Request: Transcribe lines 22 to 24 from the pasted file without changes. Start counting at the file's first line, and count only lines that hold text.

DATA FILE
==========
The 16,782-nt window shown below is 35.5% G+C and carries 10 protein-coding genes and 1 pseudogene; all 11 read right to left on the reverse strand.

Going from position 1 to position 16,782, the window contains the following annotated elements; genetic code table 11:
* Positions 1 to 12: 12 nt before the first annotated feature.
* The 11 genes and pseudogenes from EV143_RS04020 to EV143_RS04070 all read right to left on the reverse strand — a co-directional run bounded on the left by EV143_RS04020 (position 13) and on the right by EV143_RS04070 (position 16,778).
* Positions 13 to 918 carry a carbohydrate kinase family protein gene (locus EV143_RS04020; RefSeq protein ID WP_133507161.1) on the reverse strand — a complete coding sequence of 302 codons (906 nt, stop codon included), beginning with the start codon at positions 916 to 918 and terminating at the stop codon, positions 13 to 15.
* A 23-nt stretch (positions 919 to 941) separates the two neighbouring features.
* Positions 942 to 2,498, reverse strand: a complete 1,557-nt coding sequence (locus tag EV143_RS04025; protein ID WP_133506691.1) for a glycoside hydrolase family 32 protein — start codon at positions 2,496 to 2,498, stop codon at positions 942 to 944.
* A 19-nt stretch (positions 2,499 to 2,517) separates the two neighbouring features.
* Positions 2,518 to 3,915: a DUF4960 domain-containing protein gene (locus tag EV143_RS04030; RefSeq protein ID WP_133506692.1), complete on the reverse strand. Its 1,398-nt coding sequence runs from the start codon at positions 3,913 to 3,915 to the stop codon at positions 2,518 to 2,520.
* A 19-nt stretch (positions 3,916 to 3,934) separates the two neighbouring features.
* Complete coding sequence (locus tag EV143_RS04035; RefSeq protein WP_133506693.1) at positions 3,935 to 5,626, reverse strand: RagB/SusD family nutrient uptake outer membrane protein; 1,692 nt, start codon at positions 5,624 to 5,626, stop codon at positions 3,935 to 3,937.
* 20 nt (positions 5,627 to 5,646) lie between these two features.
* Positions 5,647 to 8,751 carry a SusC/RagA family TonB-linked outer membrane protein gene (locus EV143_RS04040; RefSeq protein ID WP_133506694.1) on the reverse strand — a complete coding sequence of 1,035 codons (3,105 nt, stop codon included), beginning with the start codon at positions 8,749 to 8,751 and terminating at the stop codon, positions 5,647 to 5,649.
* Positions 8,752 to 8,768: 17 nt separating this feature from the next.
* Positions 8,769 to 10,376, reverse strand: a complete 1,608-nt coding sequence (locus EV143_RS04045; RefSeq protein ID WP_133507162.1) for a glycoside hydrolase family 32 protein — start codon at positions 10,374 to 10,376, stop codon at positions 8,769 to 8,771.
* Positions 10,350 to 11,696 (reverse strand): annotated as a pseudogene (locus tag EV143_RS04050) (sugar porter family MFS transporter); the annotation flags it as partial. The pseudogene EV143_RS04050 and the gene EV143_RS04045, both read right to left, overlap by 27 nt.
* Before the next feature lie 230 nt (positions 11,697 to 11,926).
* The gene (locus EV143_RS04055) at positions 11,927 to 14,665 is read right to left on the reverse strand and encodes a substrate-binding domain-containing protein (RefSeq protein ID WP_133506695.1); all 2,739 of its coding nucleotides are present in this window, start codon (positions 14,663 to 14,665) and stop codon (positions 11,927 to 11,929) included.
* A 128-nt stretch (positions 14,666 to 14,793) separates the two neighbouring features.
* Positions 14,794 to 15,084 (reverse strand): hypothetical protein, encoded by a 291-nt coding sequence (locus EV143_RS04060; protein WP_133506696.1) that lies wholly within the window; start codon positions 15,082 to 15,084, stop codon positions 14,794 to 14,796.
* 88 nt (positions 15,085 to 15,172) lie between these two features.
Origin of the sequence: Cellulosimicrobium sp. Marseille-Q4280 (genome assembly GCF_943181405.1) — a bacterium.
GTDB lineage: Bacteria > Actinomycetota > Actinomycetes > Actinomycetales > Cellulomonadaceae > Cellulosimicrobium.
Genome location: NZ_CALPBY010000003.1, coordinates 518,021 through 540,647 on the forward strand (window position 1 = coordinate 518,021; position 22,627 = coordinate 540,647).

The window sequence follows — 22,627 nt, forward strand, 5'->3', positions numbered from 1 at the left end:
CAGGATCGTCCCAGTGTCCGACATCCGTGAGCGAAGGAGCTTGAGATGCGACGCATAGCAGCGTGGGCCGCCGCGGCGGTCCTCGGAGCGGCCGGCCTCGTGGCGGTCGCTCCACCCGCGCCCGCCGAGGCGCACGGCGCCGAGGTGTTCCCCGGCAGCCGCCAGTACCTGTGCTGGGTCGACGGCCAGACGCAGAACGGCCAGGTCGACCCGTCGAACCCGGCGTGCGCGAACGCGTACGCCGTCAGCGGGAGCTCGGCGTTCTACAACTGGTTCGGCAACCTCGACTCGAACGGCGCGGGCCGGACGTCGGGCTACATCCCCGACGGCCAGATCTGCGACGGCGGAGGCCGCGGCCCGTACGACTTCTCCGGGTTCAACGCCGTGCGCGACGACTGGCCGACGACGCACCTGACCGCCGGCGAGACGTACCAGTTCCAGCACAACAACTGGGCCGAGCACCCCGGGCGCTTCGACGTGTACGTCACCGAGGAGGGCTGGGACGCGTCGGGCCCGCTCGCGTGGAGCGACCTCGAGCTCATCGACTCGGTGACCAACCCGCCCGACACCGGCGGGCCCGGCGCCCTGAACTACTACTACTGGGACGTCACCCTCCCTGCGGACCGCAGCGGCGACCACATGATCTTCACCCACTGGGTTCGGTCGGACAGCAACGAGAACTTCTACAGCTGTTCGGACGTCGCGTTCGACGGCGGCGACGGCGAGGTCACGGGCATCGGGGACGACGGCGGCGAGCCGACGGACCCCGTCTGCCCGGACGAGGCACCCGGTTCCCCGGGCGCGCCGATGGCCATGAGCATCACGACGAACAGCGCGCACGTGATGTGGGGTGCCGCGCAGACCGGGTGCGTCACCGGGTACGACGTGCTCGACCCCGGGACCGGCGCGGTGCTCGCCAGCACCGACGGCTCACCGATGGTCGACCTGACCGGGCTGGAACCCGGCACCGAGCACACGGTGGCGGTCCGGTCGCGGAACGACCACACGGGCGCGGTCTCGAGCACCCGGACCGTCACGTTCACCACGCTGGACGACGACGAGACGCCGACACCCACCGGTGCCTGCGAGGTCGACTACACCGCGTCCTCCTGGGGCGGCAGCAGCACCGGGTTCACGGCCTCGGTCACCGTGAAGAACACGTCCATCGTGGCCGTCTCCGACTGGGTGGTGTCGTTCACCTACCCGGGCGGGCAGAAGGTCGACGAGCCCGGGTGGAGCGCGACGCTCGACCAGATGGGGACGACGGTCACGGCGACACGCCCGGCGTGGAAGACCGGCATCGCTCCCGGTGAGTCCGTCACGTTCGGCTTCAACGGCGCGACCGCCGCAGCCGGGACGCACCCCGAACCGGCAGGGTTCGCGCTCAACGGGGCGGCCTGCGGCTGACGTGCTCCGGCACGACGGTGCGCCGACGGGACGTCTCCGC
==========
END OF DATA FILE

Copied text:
Origin of the sequence: Cellulosimicrobium sp. Marseille-Q4280 (genome assembly GCF_943181405.1) — a bacterium.
GTDB lineage: Bacteria > Actinomycetota > Actinomycetes > Actinomycetales > Cellulomonadaceae > Cellulosimicrobium.
Genome location: NZ_CALPBY010000003.1, coordinates 518,021 through 540,647 on the forward strand (window position 1 = coordinate 518,021; position 22,627 = coordinate 540,647).